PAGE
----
Once in Kolkata, for another 15 days, your trip will be taken over by another Responsible Tourism partner, GrassRoutes, where they will take you on an expedition through Bengal and Orissa, before ending the journey at Visakapatnam. Read more about this journey here (The Orisssa Odyssee)

So on day 29, you will be at Vizag, boarding a train which will take you to Cochin, where the Blue Yonder will take you to the Nila River in Kerala and their product there.

SOUTHERN INDIA - The Malabar Holidays - from The Blue Yonder

Malabar was once a British Principality of India. After Independence, Malabar as a state was no longer recognized and the region was divided to form the northern part of what is today called Kerala. Though Malabar has no geographical boundaries, no presence on a map of India, it still exists as a state of mind: laid-back, slow, to live and let live.

This is the spirit we capture in this package that begins with Cochin and goes along backwaters, River Nila, Mountains of Wayanad , and ends at the virgin beaches of Kannur in Malabar region.. While most of Kerala is recognised as a traveller’s must–visit destination, Malabar is yet to be discovered. And hence to the uninitiated offers a plethora of delights ranging from a river cruise to legend trails to spice tours to tea estate visits to craft villages and heritage sites.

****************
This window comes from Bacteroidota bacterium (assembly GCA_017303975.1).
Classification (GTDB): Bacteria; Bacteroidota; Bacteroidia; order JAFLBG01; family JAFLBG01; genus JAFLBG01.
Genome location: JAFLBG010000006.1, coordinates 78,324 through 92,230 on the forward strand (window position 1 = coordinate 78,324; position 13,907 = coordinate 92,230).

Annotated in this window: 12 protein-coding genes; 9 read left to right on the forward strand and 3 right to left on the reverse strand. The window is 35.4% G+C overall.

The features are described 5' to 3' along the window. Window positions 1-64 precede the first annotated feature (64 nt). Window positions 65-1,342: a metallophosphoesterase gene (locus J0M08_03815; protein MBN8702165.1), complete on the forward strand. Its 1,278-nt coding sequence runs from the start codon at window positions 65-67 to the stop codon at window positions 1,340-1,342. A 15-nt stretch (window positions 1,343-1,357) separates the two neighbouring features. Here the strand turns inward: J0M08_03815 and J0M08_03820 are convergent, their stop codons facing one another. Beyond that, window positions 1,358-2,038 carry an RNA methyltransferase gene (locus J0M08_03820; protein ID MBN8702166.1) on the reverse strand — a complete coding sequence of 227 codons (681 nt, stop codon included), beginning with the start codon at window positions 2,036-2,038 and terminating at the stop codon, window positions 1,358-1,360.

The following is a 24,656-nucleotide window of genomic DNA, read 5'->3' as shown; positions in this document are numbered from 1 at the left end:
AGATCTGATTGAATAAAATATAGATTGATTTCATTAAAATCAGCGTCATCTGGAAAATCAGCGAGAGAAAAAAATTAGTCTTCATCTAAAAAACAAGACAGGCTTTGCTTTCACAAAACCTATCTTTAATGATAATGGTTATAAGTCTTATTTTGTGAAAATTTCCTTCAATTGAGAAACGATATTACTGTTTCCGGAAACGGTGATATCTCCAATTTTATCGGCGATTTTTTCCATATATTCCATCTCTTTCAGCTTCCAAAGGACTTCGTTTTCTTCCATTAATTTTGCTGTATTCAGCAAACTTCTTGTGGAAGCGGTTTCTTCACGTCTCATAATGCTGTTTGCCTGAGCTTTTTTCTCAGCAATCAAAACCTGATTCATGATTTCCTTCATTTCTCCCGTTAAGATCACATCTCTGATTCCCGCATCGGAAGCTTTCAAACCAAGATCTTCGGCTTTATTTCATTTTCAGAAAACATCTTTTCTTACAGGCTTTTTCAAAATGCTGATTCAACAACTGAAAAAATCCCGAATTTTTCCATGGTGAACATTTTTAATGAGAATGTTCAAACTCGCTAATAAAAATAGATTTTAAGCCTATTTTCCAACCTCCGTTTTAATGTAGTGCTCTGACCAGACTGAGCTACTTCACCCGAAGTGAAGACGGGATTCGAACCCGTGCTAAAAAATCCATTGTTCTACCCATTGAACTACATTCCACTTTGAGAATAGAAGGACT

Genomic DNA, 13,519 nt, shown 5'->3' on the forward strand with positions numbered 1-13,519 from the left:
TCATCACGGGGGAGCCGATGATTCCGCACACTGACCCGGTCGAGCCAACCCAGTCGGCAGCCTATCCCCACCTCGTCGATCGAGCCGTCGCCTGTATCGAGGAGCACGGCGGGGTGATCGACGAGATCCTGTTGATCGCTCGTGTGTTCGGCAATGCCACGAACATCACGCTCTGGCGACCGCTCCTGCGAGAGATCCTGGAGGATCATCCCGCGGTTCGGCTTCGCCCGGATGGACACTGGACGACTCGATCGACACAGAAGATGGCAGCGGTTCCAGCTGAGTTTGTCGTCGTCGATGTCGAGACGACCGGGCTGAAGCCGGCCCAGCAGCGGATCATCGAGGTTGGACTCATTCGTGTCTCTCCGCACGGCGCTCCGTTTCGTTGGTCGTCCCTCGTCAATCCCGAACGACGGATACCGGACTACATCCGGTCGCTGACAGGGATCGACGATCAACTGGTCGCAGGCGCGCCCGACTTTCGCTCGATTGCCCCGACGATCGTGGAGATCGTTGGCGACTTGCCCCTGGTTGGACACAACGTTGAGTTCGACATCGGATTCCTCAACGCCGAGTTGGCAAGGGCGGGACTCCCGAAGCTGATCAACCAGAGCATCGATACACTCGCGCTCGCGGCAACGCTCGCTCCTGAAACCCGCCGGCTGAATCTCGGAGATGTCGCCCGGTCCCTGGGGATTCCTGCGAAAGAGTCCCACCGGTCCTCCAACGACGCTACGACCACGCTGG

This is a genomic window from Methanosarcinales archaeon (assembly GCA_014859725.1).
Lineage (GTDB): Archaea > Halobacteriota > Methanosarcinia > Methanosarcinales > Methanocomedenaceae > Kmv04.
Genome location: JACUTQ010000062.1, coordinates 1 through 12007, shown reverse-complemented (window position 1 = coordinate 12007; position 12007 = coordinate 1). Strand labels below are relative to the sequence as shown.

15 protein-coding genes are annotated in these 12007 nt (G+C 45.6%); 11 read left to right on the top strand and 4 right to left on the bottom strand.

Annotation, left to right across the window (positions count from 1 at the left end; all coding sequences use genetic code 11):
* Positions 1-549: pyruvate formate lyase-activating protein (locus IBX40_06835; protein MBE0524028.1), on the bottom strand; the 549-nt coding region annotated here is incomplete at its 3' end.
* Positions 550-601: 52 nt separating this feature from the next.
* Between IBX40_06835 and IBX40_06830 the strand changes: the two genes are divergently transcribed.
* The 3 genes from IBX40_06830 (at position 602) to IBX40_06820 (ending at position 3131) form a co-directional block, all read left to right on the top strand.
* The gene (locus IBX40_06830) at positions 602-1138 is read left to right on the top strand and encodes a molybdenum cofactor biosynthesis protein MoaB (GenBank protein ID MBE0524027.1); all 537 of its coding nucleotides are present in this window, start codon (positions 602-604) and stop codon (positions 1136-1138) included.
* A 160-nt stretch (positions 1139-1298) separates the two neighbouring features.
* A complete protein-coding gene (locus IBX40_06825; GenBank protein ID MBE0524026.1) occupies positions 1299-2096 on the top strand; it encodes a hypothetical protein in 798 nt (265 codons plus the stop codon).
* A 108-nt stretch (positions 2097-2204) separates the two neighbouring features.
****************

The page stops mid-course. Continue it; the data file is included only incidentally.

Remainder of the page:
This is a Kerala where the everyday and exotic merge seamlessly. For a traveller who is weary of experiencing shrink wrapped plastic package tours, the Malabar leg comes minus hype and spin and instead is a way of life that asks little of the traveller except an open mind.

This 14 day package takes you through Cochin – Backwaters – River Nila – Nilambur – Wayanad – Kannur-Calicut Train Station.

This is where the circuit has reached at the moment

Comments are welcome.

btw, looking for people who can comment, join, expand the idea, make suggestions, just about anything... even criticize (hopefully of the constructive nature)